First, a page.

Local ad laudable, but its combating old anti-Semitism

If a Jewish Rip Van Winkle woke up in 2002, having gone to sleep in 1932, he might make this comment after scanning the newspapers: "We have a lot of new technological stuff, such as television, computers and heart transplants, but we have the same old anti-Semitism we had 70 years ago."

He would be wrong about that, but, based on what he read in the papers, he would have good reason to be just as worried in 2002 as he was in 1932. However, if he wanted to do something about this anti-Semitism, he would have to understand some important differences between the two eras. And with that understanding, he would find the ADL's recent ad against anti-Semitism in the San Francisco Chronicle and Jewish Bulletin laudable but incomplete.

In 1932, for example, the source of anti-Semitism lay in the cumulative culture of Christian Jew-hatred. Father Charles Coughlin was becoming this country's most effective anti-Semite in the name of Christianity. In Germany, a major political party carried the "Christian" label.

The Muslims were not in this picture. Historian Bernard Lewis writes that "the earliest specifically anti-Semitic statements in the Middle East occurred among the Christian minorities…They had limited impact [on the Muslims] and at the time, for example, of the Dreyfuss trial in France…Muslim comments usually favored the persecuted Jew against his Christian persecutors."

In contrast, almost all of the recent anti-Semitic acts in Europe and America have been generated by groups of Arab Muslims. They have had their non-Muslim backers, but therein lie more differences.

For one thing, the potent groups of American anti-Semites in 1932 were politically right wing. Today, the main non-Muslim supporters of Arab-generated anti-Semitism in America tend to be politically left wing. The same tendency applies to Europe.

Rip Van Winkle might well ask whether these are differences without a distinction: Anti-Semitism is anti-Semitism, deadly in any form. But if we are looking for remedies, these differences are important. Anti-Semitism is not a specific sequence in the human genetic code. Today anti-Semitism in the Arab world, Europe and America is shaped by three different sets of circumstances.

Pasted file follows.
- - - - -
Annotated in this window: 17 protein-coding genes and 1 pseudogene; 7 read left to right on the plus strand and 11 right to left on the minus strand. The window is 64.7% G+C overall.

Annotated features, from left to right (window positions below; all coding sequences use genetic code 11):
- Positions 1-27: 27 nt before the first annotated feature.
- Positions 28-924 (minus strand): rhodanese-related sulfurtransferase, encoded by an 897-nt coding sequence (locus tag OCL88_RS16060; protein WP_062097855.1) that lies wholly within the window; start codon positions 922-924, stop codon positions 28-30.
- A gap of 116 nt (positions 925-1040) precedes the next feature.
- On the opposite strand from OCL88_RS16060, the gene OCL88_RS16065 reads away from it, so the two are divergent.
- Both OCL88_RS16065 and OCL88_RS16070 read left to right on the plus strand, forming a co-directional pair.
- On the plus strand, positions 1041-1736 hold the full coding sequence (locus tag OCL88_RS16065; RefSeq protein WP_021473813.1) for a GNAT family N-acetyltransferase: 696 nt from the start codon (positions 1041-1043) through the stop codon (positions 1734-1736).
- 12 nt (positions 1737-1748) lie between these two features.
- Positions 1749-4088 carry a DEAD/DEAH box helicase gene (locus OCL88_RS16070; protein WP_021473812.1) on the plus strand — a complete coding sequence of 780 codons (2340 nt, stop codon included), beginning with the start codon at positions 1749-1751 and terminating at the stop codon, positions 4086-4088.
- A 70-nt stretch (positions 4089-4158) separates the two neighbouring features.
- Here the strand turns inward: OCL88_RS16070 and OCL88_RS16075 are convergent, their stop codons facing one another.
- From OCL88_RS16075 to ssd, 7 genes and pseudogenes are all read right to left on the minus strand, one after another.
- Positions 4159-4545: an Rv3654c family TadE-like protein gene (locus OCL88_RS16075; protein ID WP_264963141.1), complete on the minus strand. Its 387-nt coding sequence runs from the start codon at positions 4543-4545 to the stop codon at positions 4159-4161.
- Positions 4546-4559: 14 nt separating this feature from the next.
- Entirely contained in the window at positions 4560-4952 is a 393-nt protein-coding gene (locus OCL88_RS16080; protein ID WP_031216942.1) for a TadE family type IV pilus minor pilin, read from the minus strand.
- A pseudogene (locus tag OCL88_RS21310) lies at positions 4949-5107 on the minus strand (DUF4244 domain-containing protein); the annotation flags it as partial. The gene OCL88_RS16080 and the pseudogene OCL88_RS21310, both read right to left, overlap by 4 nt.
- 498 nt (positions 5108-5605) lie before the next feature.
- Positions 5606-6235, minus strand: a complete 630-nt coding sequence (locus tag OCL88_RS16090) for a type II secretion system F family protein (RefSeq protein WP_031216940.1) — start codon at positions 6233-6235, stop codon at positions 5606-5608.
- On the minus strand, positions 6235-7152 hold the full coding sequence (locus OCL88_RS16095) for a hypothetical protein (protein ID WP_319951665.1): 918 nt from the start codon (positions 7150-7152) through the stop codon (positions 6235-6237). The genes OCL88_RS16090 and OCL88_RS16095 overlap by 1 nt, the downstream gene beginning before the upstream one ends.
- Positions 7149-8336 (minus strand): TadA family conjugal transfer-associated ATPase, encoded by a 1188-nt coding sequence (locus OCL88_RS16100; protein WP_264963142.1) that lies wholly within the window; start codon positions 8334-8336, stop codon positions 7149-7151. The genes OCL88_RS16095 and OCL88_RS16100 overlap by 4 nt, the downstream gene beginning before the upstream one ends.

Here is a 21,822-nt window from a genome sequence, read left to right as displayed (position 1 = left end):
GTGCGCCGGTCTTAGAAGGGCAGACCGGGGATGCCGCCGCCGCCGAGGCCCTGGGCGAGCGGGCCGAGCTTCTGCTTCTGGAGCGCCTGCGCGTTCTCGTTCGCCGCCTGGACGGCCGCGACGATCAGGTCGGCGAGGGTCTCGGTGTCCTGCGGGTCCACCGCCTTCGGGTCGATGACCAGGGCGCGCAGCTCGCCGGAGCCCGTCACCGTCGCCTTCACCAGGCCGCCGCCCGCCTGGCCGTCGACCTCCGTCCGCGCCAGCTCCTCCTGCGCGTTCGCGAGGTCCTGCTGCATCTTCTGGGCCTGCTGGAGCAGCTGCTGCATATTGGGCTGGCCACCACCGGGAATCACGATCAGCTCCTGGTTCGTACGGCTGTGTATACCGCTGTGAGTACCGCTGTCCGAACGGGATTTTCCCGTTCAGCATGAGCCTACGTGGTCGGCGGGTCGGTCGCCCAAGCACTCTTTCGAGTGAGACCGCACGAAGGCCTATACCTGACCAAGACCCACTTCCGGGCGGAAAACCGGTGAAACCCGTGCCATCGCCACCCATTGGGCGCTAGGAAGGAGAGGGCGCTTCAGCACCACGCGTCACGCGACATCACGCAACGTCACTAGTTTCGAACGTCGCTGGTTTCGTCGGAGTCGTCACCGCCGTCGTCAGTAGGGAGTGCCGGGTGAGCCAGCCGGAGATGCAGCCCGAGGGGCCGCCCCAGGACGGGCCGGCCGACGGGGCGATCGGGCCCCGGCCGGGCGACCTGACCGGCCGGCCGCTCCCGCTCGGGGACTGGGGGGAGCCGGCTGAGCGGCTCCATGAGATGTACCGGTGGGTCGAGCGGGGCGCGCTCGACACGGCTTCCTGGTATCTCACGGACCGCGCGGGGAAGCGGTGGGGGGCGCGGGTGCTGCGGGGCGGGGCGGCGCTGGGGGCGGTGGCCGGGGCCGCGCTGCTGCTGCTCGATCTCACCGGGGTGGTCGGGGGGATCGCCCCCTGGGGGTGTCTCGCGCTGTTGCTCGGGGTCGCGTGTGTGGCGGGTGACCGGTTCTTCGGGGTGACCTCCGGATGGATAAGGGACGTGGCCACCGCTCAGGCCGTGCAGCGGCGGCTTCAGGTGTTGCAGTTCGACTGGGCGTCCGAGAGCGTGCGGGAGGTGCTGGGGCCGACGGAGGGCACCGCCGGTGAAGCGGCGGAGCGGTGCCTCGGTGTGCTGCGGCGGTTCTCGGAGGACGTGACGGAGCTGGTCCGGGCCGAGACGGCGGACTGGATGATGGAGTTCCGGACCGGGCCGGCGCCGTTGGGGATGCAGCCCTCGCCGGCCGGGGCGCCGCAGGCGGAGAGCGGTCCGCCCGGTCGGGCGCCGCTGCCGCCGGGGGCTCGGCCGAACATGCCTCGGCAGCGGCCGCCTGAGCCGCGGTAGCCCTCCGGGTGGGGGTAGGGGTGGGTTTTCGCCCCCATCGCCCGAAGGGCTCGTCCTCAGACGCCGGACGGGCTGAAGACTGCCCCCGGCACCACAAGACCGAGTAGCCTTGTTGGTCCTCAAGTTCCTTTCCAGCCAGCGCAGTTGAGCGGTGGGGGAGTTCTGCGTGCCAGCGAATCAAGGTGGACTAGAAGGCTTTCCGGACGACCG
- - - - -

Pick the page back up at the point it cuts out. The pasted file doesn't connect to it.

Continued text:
Although the animosity between Palestinian Arabs and Jews continues to be based on territory, it has recently been overlaid by the rise of a virulently anti-Semitic, radical Islamism that uses the Palestinian-Israeli conflict as a dramatic focus, but is primarily driven by an anti-Western, specifically anti-American bias. The surge of left-wing anti-Jewish sentiment among non-Muslims in Europe has its roots in the left's anti-Americanism. Israel is seen as a handmaiden of American imperialism, of which the Palestinians are the victims. And in that, according to some "liberal" European politicians, world Jewry is a sinister force.

Although Christianity in general is at a low ebb in Europe, the old-fashioned culture of anti-Semitism has obviously not died there. However, the basic connection between Arab anti-Semitism and its leftist European support centers on anti-Americanism and American support of Israel.

America is still another story. Rip Van Winkle would remember that in 1932, American Jews were suffering from severe economic, educational and political discrimination. Today such discrimination against Jews is almost absent, and surveys show the lowest level of anti-Jewish prejudice ever.

However, there is a shocking amount of implicit support for Arab-generated anti-Semitism from a highly vocal, leftist minority in our colleges and media. The recent attack on Jews at San Francisco State University was an example. It was generated by Arab and ideologically anti-American, non-Arab students around the issue of Israel, but while criticism of Israel is not in itself anti-Semitic, the attack was attended by such slogans as "Death to the Jews" and "Hitler should have finished the job."

The remedy for the worst anti-Semitism in the Muslim Arab world will be the defeat of radical Islamism. The remedy for the Israel-connected anti-Semitism in America is to remain vigilant in the war against radical Islamism and terrorism, and maintain support for Israel, stances the great majority of Americans uphold. Continental Europe is probably hopeless, as it has so often been, but if America succeeds in its purpose, Europe may well fall into place.

The recent ad by the Anti-Defamation League called for a condemnation of anti-Semitism and group hatred as "unacceptable," an enforcement of hate-crime laws, and an encouragement of intergroup "understanding." Those are fine objectives, and the ADL is to be congratulated for mounting such an ad. But it might have been published in 1932.

Today an ad that goes further is needed (quite in keeping with the ADL's larger agenda), calling for steadfastness in the American purpose in this war, including support for Israel's companion struggle. Some of the non-Jewish signatories might be more reluctant to sign such an ad, but it would be closer to addressing the roots of anti-Semitism in 2002.